Ion, in an interview with xDlate, where Ion said the following in response to what they could take away from classic:
Ion Hazzikostas: One example that I can think of–let's take a look at how our code evolved. We removed the ability called "Eye of the Beast" from hunters and, as a result of several code changes, it was actually impossible to us to reinstate it in modern WoW– it would be a tremendous amount of work. Well, to make Classic happen, we had to do most of that work. There are still some bugs to fix, but we actually think in the modern game, thanks to the work we've done to make "Eyes of the Beast" work again, there's no reason we can't give hunters that ability back in Battle for Azeroth, and that's like a small example of something.
Now, that's exciting on its own, don't get me wrong. I think those little fluff spells helped the game just feel a little bit bigger. But as I've been playing the classic beta, I've sort of wondered if those kinds of things are the only things worth looking at as a positive in classic.
Before I open this discussion properly, I want to get something out of the way: I was pretty much a "you think you do, but you don't" type of person. I thought maybe classic would be interesting as a historical archive, a nostalgia tank, and other than that appeal to a small, but dedicated and content following. I'm not 12 anymore, I don't have the time I had back in middle school to grind things out. How could I possibly enjoy it taking 4 hours to get to level 10, or barely affording to train my abilities — or even train my abilities for that matter?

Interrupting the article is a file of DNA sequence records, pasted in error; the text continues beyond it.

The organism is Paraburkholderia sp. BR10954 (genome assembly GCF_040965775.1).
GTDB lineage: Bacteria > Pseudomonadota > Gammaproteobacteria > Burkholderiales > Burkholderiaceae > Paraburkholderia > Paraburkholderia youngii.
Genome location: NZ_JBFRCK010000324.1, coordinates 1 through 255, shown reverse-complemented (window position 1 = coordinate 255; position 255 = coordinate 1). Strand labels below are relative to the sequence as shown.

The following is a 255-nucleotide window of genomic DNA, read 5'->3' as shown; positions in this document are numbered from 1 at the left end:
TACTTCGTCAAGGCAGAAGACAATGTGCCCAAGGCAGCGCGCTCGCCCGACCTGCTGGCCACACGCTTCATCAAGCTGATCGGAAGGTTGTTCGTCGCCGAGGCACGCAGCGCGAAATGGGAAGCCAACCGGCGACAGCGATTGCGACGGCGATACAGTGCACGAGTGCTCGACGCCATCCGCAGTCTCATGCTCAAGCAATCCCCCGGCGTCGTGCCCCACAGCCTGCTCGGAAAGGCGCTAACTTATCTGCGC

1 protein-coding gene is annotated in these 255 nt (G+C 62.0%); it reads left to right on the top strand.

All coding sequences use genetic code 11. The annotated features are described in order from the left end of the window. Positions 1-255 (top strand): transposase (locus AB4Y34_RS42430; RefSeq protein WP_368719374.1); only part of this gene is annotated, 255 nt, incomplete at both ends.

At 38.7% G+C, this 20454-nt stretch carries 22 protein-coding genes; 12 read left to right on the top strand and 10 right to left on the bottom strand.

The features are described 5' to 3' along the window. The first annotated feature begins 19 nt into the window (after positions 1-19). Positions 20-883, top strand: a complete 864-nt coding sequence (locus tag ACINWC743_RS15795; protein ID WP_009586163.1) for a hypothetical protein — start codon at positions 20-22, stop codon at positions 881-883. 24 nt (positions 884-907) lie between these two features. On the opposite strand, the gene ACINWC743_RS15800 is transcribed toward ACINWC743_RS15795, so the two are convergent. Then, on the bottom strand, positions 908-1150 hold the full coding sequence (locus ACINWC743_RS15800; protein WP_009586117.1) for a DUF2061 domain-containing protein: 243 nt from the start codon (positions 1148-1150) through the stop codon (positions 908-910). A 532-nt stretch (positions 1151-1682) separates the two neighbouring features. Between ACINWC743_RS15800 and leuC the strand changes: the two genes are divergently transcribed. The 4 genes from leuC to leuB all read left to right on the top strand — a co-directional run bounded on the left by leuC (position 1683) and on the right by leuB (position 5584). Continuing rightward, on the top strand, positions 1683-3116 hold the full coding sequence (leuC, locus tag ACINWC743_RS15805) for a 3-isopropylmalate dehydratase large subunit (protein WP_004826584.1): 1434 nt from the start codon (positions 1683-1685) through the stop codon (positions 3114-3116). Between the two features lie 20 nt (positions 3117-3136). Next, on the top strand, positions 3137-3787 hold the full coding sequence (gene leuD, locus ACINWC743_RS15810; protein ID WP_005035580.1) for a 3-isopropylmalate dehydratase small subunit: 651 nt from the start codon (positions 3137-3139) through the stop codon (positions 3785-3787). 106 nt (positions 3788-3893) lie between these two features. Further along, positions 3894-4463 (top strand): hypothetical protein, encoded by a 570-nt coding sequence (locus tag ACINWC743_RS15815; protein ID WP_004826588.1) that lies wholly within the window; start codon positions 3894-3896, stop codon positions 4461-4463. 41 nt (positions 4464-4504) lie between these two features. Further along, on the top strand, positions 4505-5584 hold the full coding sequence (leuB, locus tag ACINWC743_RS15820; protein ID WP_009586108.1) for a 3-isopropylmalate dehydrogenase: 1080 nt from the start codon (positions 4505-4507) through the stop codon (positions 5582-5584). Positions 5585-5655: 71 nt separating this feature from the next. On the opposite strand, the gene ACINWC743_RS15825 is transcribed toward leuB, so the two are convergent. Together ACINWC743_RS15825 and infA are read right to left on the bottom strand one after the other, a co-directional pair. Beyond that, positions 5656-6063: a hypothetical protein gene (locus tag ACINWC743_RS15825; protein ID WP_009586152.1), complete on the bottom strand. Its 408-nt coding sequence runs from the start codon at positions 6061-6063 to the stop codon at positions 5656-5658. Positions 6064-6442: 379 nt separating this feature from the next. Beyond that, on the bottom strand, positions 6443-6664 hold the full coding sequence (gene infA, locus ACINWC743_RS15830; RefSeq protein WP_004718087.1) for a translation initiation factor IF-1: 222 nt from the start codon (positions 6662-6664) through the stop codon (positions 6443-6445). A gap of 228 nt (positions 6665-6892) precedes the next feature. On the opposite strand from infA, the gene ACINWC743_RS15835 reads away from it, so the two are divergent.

It was today that it hit me — I really do enjoy playing Shaman more on classic than I do on live. Even only at level 30, I enjoy playing my shaman more. It's more satisfying. It's slower, there's no doubt about that — but there's more depth, more nuance, and I just feel more shaman-y. Yeah, I'm not spamming stormstrike — but why is live Enhancement shaman just a zappy fury warrior? It actually made sense filling the space between my autoattacks with totems and shocks. Yup, there's eventually points where I don't need to drop totems AND my shocks are on cooldown. Those moments are slower, but they're also less projected. When I'm staring at my mana bar waiting for an MP5 tick to get that last clutch spell off, I'm not really annoyed that I'm in a downtime window.
I don't bring this up to just gloat about classic but it did get me thinking — is there more in classic, even in terms of broad design choices, that could be applied to live and improve the game? Is it really such a bad thing to have to talk to people and group for questing? Is it bad that you can die while just questing?
Is it even bad for the game if gaining a couple levels feels like a legitimate achievement on some level?
This is a discussion post. I don't have answers. While I do have a clean "I enjoyed shaman better in vanilla" stance, I am not saying (or trying to imply) that one design paradigm is objectively better than the other.
I am wondering, however, that if there's more to learn from Classic than the code base.
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© Post "There’s More to Learn from Classic than Code Behaviors" for game World of Warcraft.
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